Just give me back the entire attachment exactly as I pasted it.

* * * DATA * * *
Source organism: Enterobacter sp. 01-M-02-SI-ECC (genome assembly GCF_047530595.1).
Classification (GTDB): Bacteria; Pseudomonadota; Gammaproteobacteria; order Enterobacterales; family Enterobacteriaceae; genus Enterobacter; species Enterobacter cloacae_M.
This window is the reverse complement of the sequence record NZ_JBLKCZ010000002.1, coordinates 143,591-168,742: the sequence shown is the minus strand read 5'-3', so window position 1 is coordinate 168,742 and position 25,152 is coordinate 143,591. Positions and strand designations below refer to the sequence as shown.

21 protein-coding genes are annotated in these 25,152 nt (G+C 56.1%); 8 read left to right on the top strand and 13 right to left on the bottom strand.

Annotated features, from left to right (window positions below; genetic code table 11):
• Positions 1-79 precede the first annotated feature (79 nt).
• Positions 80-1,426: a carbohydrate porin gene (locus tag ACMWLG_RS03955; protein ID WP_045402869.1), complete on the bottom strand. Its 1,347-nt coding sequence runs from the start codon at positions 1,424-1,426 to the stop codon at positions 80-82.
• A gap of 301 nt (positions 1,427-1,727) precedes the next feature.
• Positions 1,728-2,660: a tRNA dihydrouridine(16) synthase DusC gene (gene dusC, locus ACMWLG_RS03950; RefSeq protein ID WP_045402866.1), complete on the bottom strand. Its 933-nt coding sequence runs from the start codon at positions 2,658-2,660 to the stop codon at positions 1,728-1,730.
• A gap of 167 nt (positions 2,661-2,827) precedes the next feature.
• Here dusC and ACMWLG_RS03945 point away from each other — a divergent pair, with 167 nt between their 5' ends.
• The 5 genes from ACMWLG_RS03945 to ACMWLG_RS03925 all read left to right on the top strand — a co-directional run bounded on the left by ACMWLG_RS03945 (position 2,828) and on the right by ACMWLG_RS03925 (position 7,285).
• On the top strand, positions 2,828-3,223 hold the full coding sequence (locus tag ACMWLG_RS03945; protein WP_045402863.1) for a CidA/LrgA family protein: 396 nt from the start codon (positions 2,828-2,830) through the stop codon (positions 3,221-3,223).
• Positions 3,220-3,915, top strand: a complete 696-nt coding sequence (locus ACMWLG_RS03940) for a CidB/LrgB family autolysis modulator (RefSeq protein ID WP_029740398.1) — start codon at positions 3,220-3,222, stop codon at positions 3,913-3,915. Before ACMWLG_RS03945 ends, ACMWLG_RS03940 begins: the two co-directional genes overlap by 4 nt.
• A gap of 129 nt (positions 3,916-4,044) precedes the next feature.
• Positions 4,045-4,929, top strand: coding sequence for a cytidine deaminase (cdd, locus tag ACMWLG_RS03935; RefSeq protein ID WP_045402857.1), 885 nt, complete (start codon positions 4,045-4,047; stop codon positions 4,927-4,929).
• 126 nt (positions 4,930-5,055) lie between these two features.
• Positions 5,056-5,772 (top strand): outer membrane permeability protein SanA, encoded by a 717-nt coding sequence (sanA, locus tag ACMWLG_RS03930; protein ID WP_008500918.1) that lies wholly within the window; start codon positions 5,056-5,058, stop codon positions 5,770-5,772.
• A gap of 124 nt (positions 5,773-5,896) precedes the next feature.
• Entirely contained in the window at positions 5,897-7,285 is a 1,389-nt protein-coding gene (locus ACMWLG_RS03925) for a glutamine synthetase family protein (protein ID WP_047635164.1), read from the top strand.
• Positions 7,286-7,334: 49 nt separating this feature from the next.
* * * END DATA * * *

Source organism: Enterobacter sp. 01-M-02-SI-ECC (genome assembly GCF_047530595.1).
Classification (GTDB): Bacteria; Pseudomonadota; Gammaproteobacteria; order Enterobacterales; family Enterobacteriaceae; genus Enterobacter; species Enterobacter cloacae_M.
This window is the reverse complement of the sequence record NZ_JBLKCZ010000002.1, coordinates 143,591-168,742: the sequence shown is the minus strand read 5'-3', so window position 1 is coordinate 168,742 and position 25,152 is coordinate 143,591. Positions and strand designations below refer to the sequence as shown.

21 protein-coding genes are annotated in these 25,152 nt (G+C 56.1%); 8 read left to right on the top strand and 13 right to left on the bottom strand.

Annotated features, from left to right (window positions below; genetic code table 11):
• Positions 1-79 precede the first annotated feature (79 nt).
• Positions 80-1,426: a carbohydrate porin gene (locus tag ACMWLG_RS03955; protein ID WP_045402869.1), complete on the bottom strand. Its 1,347-nt coding sequence runs from the start codon at positions 1,424-1,426 to the stop codon at positions 80-82.
• A gap of 301 nt (positions 1,427-1,727) precedes the next feature.
• Positions 1,728-2,660: a tRNA dihydrouridine(16) synthase DusC gene (gene dusC, locus ACMWLG_RS03950; RefSeq protein ID WP_045402866.1), complete on the bottom strand. Its 933-nt coding sequence runs from the start codon at positions 2,658-2,660 to the stop codon at positions 1,728-1,730.
• A gap of 167 nt (positions 2,661-2,827) precedes the next feature.
• Here dusC and ACMWLG_RS03945 point away from each other — a divergent pair, with 167 nt between their 5' ends.
• The 5 genes from ACMWLG_RS03945 to ACMWLG_RS03925 all read left to right on the top strand — a co-directional run bounded on the left by ACMWLG_RS03945 (position 2,828) and on the right by ACMWLG_RS03925 (position 7,285).
• On the top strand, positions 2,828-3,223 hold the full coding sequence (locus tag ACMWLG_RS03945; protein WP_045402863.1) for a CidA/LrgA family protein: 396 nt from the start codon (positions 2,828-2,830) through the stop codon (positions 3,221-3,223).
• Positions 3,220-3,915, top strand: a complete 696-nt coding sequence (locus ACMWLG_RS03940) for a CidB/LrgB family autolysis modulator (RefSeq protein ID WP_029740398.1) — start codon at positions 3,220-3,222, stop codon at positions 3,913-3,915. Before ACMWLG_RS03945 ends, ACMWLG_RS03940 begins: the two co-directional genes overlap by 4 nt.
• A gap of 129 nt (positions 3,916-4,044) precedes the next feature.
• Positions 4,045-4,929, top strand: coding sequence for a cytidine deaminase (cdd, locus tag ACMWLG_RS03935; RefSeq protein ID WP_045402857.1), 885 nt, complete (start codon positions 4,045-4,047; stop codon positions 4,927-4,929).
• 126 nt (positions 4,930-5,055) lie between these two features.
• Positions 5,056-5,772 (top strand): outer membrane permeability protein SanA, encoded by a 717-nt coding sequence (sanA, locus tag ACMWLG_RS03930; protein ID WP_008500918.1) that lies wholly within the window; start codon positions 5,056-5,058, stop codon positions 5,770-5,772.
• A gap of 124 nt (positions 5,773-5,896) precedes the next feature.
• Entirely contained in the window at positions 5,897-7,285 is a 1,389-nt protein-coding gene (locus ACMWLG_RS03925) for a glutamine synthetase family protein (protein ID WP_047635164.1), read from the top strand.
• Positions 7,286-7,334: 49 nt separating this feature from the next.